where $f$ attains its absolute minimum $(=0$ with our normalizations).
Hence, for a generic $f$ any limit point of $\omega^{(\beta)}(\infty)$
is a sum of Dirac measures. Accordingly, the convergence in the previous
proposition, motivates (by formally interchanging the large $t$ and
large $\beta$-limits) the following
\begin{prop}
\label{prop:conv of p theta volume form in cy case} Let $f$ be a
smooth function on $X$ and $\omega_{0}$ a Kähler form on $X$. Then
any limit point of the family $(P(\omega_{0}+tdd^{c}f))^{n}$ (in
the weak topology) is supported in the closed set $F$ where $f$
attains its absolute minimum. In particular,
\begin{itemize}
\item if $f$ admits a unique absolute minimum $x_{0}$ then
\[
\lim_{t\to\infty}(P(\omega_{0}+tdd^{c}f))^{n}=V_{0}\delta_{x_{0}}
\]
weakly. Hence, the corresponding non-normalized Kähler-Ricci flows
$\omega^{(\beta)}(t$) emanating from $\omega_{0}$ satisfy
\[
\lim_{t\to+\infty}\lim_{\beta\to +\infty}\omega^{(\beta)}(t)^{n}=V_{0}\delta_{x_{0}}
\]
in the weak topology.
\item In general, under the normalization $\inf_{X}f=0$,
\[
\lim_{t\to+\infty}P_{\omega}(\varphi_{0}+tf)=P_{(\omega,F)}(\varphi_{0})
\]
(increasing pointwise) for any initial continuous $\omega$-psh function
$\varphi_{0}$. In particular, if~$F$ is not pluripolar, then
\[
\lim_{t\to\infty}\lim_{\beta\to\infty}\omega^{(\beta)}(t)=\omega_{\infty}
\]
in the weak topology, where $\omega_{\infty}$ is the positive current
defined by $\omega_{0}+dd^{c}P_{(\omega_{0},F)}(0)$.
\end{itemize}
\end{prop}
\begin{proof}
First observe that, under the normalization $f(x_{0})=0$ and $f>0$
we have $P_{\chi}(f)=0$, as in this case $\chi=0$ and all psh functions
on a compact manifold $X$ are constants. Next, by Lemma \ref{lem:conv of envelopes}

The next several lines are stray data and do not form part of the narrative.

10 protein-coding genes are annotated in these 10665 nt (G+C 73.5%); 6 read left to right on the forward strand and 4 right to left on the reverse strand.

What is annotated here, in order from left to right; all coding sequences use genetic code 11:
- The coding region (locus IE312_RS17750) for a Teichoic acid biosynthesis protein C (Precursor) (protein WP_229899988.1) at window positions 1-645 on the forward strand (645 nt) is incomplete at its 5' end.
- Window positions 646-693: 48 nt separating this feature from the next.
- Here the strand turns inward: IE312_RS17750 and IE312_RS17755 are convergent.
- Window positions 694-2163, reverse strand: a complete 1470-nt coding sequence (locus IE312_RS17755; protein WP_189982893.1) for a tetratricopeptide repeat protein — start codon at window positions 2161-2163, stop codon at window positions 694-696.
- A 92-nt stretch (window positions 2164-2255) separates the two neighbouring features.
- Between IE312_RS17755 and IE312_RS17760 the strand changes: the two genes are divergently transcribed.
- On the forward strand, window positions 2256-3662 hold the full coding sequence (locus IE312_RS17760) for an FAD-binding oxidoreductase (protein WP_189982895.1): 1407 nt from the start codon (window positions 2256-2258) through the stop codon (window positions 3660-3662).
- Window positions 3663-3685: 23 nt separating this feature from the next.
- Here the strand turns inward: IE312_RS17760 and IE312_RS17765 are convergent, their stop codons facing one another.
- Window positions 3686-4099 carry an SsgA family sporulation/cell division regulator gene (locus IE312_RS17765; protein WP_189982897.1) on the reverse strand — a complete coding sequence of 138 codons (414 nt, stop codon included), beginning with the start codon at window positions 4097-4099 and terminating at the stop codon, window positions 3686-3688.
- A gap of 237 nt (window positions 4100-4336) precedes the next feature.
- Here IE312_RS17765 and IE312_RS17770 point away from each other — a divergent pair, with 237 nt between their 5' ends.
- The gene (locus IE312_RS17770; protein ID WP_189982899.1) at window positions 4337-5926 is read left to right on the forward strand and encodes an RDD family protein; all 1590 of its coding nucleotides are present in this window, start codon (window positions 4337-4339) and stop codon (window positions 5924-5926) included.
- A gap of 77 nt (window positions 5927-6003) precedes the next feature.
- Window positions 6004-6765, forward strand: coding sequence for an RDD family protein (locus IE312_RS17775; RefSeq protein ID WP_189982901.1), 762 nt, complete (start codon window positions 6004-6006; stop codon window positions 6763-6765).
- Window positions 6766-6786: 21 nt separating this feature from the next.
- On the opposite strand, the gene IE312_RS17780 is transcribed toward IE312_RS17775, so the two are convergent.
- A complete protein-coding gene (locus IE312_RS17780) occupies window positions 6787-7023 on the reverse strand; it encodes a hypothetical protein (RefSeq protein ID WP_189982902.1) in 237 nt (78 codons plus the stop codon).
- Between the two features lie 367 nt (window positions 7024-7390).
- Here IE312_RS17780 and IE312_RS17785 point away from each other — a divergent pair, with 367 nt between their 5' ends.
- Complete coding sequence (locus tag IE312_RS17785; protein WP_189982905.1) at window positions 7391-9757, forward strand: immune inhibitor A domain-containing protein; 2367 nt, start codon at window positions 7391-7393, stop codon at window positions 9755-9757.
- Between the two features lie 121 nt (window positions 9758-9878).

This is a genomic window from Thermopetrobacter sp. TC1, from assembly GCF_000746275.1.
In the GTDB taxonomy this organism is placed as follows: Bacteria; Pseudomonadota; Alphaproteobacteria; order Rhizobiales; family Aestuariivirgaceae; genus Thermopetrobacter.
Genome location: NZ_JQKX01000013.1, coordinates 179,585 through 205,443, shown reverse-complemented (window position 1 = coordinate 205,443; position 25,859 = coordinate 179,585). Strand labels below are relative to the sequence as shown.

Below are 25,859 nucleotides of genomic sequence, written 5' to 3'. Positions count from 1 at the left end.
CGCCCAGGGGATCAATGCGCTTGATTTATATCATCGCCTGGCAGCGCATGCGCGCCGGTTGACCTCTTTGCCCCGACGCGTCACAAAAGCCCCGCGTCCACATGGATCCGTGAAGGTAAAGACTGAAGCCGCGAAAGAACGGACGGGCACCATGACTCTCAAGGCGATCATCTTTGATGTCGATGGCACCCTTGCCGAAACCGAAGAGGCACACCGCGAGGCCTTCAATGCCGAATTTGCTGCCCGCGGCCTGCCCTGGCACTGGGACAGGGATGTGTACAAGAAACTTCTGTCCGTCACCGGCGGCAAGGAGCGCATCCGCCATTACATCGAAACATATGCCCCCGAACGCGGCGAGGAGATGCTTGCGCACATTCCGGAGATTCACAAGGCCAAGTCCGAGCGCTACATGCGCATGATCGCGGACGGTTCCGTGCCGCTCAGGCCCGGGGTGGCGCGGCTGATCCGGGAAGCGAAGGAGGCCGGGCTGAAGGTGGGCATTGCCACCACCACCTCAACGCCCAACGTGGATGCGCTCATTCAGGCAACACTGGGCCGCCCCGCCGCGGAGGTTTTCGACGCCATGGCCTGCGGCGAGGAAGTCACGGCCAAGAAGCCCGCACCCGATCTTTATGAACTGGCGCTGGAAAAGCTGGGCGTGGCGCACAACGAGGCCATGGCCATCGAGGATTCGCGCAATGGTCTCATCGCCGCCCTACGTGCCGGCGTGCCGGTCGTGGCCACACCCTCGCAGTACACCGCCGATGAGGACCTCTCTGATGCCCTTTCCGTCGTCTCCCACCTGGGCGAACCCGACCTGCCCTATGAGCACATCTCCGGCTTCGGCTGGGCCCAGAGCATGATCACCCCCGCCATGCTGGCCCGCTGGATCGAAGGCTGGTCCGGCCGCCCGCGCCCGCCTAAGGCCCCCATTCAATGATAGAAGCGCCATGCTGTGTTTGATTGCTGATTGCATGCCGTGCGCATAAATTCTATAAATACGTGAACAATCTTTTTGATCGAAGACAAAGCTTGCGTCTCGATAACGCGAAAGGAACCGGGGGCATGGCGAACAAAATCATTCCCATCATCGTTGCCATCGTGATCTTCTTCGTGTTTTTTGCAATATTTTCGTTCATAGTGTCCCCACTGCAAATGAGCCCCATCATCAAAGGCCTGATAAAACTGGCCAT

$P_{\hat{\omega}_{t}}((1-e^{-t})f):=P_{t}(f_{t})\to P_{\chi}f$
in the $L^{1}$-topology. Since $P_{t}(f_{t})$ is in $\PSH(X,C\omega)$
for $C$ sufficiently large it follows from basic properties of psh
functions that $\sup\nolimits_{X}P_{t}(f_{t})\to\sup\nolimits_{X}P_{\chi}(f)=0$.
Fixing $\epsilon>0$ this means that for $t\geq t_{\epsilon}$, $\sup\nolimits_{X}P_{t}(f_{t})\leq\epsilon/2$
and hence the non-coincidence sets $\Omega_{t}$ satisfy $\{f>\epsilon\}\subset\Omega_{t}$
for $t\geq t_{\epsilon}$. In particular, $(\hat{\omega}_{t}+dd^{c}P_{\hat{\omega}_{t}}((1-e^{-t})f))$
and hence its non-normalized version $(\omega_{0}+dd^{c}P_{\omega_{0}}(tf))^{n}$
is supported in $\{f\leq\epsilon\}$ for $t\geq t_{\epsilon}$, which
concludes the proof of the first statement. The first point then follows
immediately.
To prove the second point we may assume that $\inf_{X}f=0$, hence
the family $P_{\omega}(\varphi_{0}+tf)$ is increasing in $t$. By
assumption $P_{\omega}(\varphi_{0}+tf)\leq\varphi_{0}+tf=\varphi_{0}$
on $F$ and hence $P_{\omega}(\varphi_{0}+tf)\leq P_{(\omega,F)}(\varphi_{0})$.
To prove the reversed inequality we fix $\varepsilon>0$ and $u\in \PSH(X,\omega)$
such that $u\leq\varphi_{0}$ on $F$. Since the sets $\left\{ f\leq c\right\} $
decrease to the compact set $F$ as $c\downarrow0$ and $\varphi_{0}$
is continuous, there exists $c>0$ small enough such that $\left\{ f\leq c\right\} \subset\left\{u-\varepsilon<\varphi_{0}\right\} $.
Now, for $t>c^{-1}\sup\nolimits_{X}(u-\varphi_{0})$ we have $u-\varepsilon\leq\varphi_{0}+tf$,
giving that the limit $\varphi_{\infty}$ of the increasing family
$P_{\omega}(\varphi_{0}+tf)$ is greater than $u-\varepsilon$. As
$u$ and $\varepsilon$ were chosen arbitrarily the conclusion follows.\footnote{The same result holds even when $F$ is non-pluripolar and $\varphi_{0}$ is unbounded (using the domination principle in finite energy classes due to Dinew \cite{BL12}).}
\end{proof}
\Subsection{\label{sub:Comparison-with-convergence}Comparison with convergence properties for a finite $\beta$ and canonical metrics}
\subsubsection{The big case}
Let us start by considering the case when $\theta=0$. Then, up to
a scaling, we may as well also assume that $\beta=1$. When $K_{X}$
is nef and big, which equivalently means that $K_{X}$ is semi-positive
(by the base point freeness theorem) and with non-zero volume, $K_{X}^{n}>0$,
it is well-known that the normalized Kähler-Ricci flow emanating from
any given Kähler metric $\omega_{0}$ on $X$ converges, weakly in
the sense of currents, to the unique (possibly singular) Kähler-Einstein
metric (or rather current) $\omega_{\KE}$ on $X$ \cite{ts,t-z}.
This fact implies the following
\begin{prop}
\label{prop:no linear bd} Assume that $K_{X}$ is nef and big, but
not ample. Then it is not possible to have an upper bound of the form
$\omega^{(\beta)}(t)\leq C_{\beta}t$ along the non-normalized Kähler-Ricci